The Amgen Tour of California bicycle race has drawn hundreds of thousands of spectators to different cities in the state over its 14-year history and has generated $3.5 billion in economic activity, according to race organizers. But the race will not take place next year.
Several California cities had expected to host the event this coming May. But there will be no colorful racing uniforms, announcers, music or impassioned crowds because race organizer AEG Worldwide has pulled the plug, citing financial pressures.
“The business fundamentals of the Amgen Tour of California have changed,” said event president Kristin Klein. “It has become more challenging each year to mount the race.”
The announcement caught the expected host cities off guard, including Nevada City and Sacramento. Nevada City Councilman Duane Strawser said his city was on track as of Monday to host the next to last stage of the men's and women's races and had hosted a film crew this past weekend to shoot promotional videos for NBC.
"Sponsorship dollars are fickle from year to year and sometimes from month to month,” said Strawser, who is also the promoter for the Nevada City Classic Bicycle Race. “You may have a secure contract in hand but if a company that is one of your sponsors either takes a big hit to their stocks or files bankruptcy, that rug can be pulled out from under your feet instantly with no recourse."
The race cancellation could deal a second blow to Nevada County businesses that have been struggling because of the power shutoffs.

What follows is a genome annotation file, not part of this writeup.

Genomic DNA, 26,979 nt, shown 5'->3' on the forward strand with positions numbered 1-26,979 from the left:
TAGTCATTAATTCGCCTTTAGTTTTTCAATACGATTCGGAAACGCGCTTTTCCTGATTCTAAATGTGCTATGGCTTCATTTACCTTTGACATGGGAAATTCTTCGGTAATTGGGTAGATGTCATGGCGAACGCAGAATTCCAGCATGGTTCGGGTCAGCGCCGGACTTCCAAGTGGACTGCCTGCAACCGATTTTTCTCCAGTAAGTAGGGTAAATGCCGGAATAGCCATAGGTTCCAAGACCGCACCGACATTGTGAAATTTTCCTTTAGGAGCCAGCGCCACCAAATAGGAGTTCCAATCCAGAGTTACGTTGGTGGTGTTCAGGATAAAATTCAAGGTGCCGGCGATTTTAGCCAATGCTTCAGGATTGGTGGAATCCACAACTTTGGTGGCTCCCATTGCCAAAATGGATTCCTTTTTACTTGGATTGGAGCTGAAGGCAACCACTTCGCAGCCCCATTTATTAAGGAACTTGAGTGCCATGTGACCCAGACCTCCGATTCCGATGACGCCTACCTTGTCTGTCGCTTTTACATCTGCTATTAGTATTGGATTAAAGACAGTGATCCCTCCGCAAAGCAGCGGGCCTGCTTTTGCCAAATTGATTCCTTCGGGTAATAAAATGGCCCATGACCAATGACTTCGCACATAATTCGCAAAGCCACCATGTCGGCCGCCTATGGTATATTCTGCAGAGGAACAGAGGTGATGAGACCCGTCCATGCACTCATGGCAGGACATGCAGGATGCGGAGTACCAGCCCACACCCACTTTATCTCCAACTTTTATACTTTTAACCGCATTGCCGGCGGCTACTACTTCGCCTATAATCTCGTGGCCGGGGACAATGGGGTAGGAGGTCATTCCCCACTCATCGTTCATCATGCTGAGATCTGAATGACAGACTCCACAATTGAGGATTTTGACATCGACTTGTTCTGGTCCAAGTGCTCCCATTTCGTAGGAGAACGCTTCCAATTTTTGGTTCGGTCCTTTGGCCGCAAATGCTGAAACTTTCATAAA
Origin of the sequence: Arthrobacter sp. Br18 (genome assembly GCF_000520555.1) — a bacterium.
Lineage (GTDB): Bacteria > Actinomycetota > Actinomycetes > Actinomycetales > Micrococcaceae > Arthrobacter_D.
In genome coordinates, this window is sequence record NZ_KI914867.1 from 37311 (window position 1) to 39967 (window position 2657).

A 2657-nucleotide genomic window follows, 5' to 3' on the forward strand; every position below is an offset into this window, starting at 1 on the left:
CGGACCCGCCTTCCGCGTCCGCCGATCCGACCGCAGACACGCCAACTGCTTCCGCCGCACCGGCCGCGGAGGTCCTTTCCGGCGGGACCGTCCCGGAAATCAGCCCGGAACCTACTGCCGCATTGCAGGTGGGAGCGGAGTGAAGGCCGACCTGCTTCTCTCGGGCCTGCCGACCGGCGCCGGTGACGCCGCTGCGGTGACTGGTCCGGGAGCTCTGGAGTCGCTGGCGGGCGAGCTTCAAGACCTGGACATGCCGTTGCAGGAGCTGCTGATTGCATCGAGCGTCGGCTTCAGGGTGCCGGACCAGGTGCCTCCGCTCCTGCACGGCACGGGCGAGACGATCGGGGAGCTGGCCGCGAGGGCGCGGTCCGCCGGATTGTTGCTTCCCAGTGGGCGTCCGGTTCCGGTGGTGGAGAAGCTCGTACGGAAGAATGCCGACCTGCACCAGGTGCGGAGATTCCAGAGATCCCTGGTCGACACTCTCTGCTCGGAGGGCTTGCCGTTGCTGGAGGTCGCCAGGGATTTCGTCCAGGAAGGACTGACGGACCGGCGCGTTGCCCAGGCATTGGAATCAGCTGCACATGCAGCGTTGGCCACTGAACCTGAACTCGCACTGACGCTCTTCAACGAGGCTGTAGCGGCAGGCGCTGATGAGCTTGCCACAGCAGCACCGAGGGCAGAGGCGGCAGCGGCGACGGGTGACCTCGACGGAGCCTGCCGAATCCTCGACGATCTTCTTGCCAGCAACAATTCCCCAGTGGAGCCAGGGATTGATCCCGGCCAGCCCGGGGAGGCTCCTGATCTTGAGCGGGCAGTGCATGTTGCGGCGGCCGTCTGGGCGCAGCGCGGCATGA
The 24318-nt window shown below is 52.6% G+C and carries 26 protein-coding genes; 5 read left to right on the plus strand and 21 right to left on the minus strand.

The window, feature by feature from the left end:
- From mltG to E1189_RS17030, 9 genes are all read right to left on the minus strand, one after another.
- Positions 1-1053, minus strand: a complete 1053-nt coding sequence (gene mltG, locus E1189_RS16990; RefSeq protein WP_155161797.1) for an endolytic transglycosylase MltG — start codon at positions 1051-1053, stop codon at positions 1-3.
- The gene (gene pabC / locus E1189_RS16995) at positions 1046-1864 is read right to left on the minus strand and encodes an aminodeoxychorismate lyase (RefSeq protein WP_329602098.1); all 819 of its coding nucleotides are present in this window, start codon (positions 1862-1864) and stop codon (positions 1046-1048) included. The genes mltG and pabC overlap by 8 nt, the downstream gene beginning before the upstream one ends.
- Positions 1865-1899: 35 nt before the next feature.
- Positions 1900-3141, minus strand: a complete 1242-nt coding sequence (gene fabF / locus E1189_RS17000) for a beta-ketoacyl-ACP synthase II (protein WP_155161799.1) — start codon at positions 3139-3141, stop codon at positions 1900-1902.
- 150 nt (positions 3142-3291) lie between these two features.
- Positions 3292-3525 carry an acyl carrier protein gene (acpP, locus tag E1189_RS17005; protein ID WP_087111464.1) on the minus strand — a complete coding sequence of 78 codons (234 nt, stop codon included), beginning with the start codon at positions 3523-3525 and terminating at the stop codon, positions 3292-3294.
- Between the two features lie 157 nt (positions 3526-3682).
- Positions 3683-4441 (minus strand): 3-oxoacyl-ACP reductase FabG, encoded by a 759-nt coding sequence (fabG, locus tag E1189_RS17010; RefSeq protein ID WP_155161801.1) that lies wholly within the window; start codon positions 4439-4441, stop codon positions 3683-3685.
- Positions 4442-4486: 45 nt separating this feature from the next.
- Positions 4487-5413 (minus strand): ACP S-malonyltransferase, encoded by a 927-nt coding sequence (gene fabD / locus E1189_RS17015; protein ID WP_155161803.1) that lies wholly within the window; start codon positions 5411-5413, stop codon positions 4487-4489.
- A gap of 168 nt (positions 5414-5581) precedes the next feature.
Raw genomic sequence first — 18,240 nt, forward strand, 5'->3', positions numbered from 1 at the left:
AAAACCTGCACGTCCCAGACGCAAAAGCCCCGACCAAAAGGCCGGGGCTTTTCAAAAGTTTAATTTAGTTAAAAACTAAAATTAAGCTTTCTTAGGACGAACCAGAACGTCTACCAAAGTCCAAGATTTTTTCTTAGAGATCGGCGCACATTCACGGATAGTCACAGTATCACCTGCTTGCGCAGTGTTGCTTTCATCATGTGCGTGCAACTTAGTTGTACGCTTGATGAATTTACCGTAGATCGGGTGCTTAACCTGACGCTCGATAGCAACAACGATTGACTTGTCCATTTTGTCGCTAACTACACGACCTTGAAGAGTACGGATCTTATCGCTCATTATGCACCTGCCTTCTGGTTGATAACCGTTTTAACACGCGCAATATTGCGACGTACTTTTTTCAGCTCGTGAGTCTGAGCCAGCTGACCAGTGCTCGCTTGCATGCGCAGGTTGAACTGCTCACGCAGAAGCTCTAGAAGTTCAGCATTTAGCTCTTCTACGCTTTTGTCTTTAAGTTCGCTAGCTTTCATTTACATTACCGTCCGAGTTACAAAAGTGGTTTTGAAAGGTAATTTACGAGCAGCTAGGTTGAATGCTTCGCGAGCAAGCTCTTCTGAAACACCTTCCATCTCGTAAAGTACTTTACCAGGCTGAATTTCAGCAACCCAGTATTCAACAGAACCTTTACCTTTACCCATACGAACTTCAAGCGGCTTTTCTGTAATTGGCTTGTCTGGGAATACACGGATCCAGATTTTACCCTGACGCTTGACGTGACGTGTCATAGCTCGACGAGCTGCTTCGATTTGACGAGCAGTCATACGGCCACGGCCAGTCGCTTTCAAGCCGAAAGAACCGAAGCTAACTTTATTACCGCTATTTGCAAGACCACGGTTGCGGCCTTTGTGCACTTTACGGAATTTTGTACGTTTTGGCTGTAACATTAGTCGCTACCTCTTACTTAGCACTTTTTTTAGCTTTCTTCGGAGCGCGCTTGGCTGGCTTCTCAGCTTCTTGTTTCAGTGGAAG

"We were really thrilled knowing that some of the contracts that I would hand out for catering, for porta potties, for marketing, you name it would have made up maybe 10, 15, 20 percent of what they've lost the last three weeks in these outages," Strawser said.
Strawser has raced all over the world and attended the major cycling events, like the Tour de France. He said putting on such a race is a “massive moving beast.”
Michael Threadgall works at College Cyclery in Sacramento and is also an avid racegoer. He says he’s seen fewer people at the races in California. He wonders if more people might be drawn to the sport if they knew more about its technical aspects.
“America's different, you know. We're addicted to our cars. Bicycles are children's toys,” Threadgall said. “I live on a bike. I love bikes. I follow cycling everywhere. I guess I'm one of the small minorities."
Threadgall says races like the Amgen Tour of California used to be as big here in the states as overseas.
"There's no entrance fees and you show up and watch them go by,” he said. “It's not like your other sports. You know, the turn of the century, cycling in America was second only to baseball and every major city had an indoor velodrome cycling track."
AEG says it will study the race's business model to see if it might relaunch in 2021.
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